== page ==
"The opposite of war isn't peace, it's CREATION." _ Jonathan Larson, RENT

    by BeninSC on Mon Apr 30, 2012 at 07:52:02 AM PDT

    •  Crucial point, Ben (1+ / 0-)
      Recommended by:

      Not a "better" Democrat, clearly. I won't miss any of them either, and I hope the members of the caucus in California (who vote with the party over 90% of the time anyway) realize they don't need to be members any more.

      -7.75, -8.10; All it takes is security in your own civil rights to make you complacent.

      by Dave in Northridge on Mon Apr 30, 2012 at 07:59:03 AM PDT

      [ Parent ]

  •  Blue Dogs enable Republicans And Democrats (1+ / 0-)
    Recommended by:

    Obviously Blue Dogs enable Republicans to block or pass bills.  But they also enable the faux progressives to hide.  They get to make their pretend progressive votes and then write whining "we don't have the votes, send money because I pretended to represent you" e-mails to us poor dupes back home.

  •  I think the point of caldreaming's article (0+ / 0-)

    last night just flew over everyone's head. If you go back to the Peter Wehner article that he cited, it's not about who has a majority in Congress, and the effect that Blue Dogs and Tea Party Republicans have. The point had to do with policy, and "confirmation" bias, and the reluctance that people have to honestly consider opinions that differ from their own, and the preference they have for always surrounding themselves only with people who they agree with.

    I think caldreaming's point was that without the Blue Dogs, the Democratic Party will be weaker in that people won't be able to test progressive ideas through longstanding institutional relationships with people who disagree with them.

  •  In NM there is Eric Griego (0+ / 0-)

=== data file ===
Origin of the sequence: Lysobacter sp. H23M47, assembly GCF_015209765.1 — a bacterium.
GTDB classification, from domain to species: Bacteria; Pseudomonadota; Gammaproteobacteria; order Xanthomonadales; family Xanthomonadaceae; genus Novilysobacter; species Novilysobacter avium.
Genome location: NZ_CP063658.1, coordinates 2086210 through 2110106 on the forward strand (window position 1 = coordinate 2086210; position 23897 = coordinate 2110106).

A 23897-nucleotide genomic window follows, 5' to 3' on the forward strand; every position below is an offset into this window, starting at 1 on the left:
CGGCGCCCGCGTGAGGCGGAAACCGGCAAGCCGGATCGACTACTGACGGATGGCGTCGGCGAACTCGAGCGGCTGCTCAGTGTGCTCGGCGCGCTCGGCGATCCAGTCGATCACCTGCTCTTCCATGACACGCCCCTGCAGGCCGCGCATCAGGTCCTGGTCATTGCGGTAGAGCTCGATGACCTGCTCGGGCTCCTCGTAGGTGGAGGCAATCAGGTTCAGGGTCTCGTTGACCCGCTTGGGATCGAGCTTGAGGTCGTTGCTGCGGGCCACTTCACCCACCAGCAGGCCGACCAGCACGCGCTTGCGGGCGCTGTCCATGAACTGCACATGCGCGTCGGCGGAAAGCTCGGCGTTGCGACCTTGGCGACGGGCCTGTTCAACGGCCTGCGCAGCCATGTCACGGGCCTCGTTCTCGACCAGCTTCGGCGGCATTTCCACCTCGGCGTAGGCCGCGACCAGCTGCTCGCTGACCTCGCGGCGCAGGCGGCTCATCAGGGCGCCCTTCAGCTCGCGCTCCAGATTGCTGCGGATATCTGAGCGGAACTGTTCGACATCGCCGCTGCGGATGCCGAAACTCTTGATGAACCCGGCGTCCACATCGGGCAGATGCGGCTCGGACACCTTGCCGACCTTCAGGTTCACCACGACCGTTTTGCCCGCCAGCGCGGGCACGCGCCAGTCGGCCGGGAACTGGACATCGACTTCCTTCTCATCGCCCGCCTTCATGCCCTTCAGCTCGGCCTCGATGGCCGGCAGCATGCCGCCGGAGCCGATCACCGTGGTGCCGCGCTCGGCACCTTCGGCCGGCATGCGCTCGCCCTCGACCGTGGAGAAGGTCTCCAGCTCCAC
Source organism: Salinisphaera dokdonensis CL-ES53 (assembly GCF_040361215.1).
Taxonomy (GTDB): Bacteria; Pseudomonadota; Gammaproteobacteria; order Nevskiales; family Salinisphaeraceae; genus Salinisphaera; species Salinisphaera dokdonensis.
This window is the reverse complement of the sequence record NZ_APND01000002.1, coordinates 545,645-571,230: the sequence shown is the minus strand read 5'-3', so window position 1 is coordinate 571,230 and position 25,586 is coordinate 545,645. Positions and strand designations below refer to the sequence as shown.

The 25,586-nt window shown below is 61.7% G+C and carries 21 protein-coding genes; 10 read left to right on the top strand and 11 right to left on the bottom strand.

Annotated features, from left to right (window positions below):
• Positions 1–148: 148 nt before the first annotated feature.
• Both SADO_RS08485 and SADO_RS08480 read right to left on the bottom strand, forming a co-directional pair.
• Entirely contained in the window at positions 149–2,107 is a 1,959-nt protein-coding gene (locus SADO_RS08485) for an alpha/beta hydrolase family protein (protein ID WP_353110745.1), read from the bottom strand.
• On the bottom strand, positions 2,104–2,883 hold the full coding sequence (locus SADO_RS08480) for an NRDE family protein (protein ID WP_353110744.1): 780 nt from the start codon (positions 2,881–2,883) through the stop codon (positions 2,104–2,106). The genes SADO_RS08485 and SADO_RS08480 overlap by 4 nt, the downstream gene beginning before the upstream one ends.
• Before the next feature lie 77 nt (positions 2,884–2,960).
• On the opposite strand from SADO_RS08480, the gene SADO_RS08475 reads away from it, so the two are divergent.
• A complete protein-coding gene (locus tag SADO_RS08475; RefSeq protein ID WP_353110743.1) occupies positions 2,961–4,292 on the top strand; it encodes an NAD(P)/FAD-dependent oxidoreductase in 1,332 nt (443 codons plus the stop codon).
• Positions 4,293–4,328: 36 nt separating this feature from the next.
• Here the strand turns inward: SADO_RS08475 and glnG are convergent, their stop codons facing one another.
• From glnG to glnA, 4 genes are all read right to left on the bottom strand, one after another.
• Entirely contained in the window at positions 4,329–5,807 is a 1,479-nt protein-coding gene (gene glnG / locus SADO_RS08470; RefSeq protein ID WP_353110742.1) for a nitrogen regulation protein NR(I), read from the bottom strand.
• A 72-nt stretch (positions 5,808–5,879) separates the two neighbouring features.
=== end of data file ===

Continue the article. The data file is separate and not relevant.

Albuquerque is the large city in NM's CD 1.  The seat was vacated by Martin Heinrich who is running for US Senate.

    Griego is an energetic, articulate and feisty state senator who has a long resume, which includes working as an economist in Robert Reich's Labor Dept. in the Clinton Administration.

    Like Reich, he is very clear headed about what is going on and is therefore not likely to go easy on Wall Street greed.  He has a great grasp of budgeting and would be a great advocate for the Progressive Caucus in Congress, which is why Raul Grijalva endorsed him.

    The situation we have been seeing in Washington inspired Griego to run for the seat.  He started out as an underdog, but has put together a team that works very hard and knows what they are doing.  Now he is considered the front runner.  

    If at all possible, contribute!  Otherwise, put Griego on your radar screen.  He will be one to watch.  He is likely to become a leader in Congress in a few years.  

    hope that the idiots who have no constructive and creative solutions but only look to tear down will not win the day.

    by Stuart Heady on Mon Apr 30, 2012 at 10:04:55 AM PDT

  •  As I recall, Altmire and Holden (1+ / 0-)
    Recommended by:
    Dave in Northridge

    both voted against Health Care Reform. That's more mad dog than blue dog. There are blue dogs we should support and there are districts where they are the most liberal candidates who are electable, but they need to be there on truly historic votes like Health Care Reform.

    •  That makes sense (1+ / 0-)
      Recommended by:

      There are also people in the Blue Dog caucus from California who vote with the party over 90% of the time, like Adam Schiff, and I figure you're talking about Leonard Boswell who falls into the same category.  I think they're really Blue Dogs by convenience, and that if there were no Blue Dog caucus, they wouldn't create one.

      -7.75, -8.10; All it takes is security in your own civil rights to make you complacent.

      by Dave in Northridge on Mon Apr 30, 2012 at 01:57:40 PM PDT

      [ Parent ]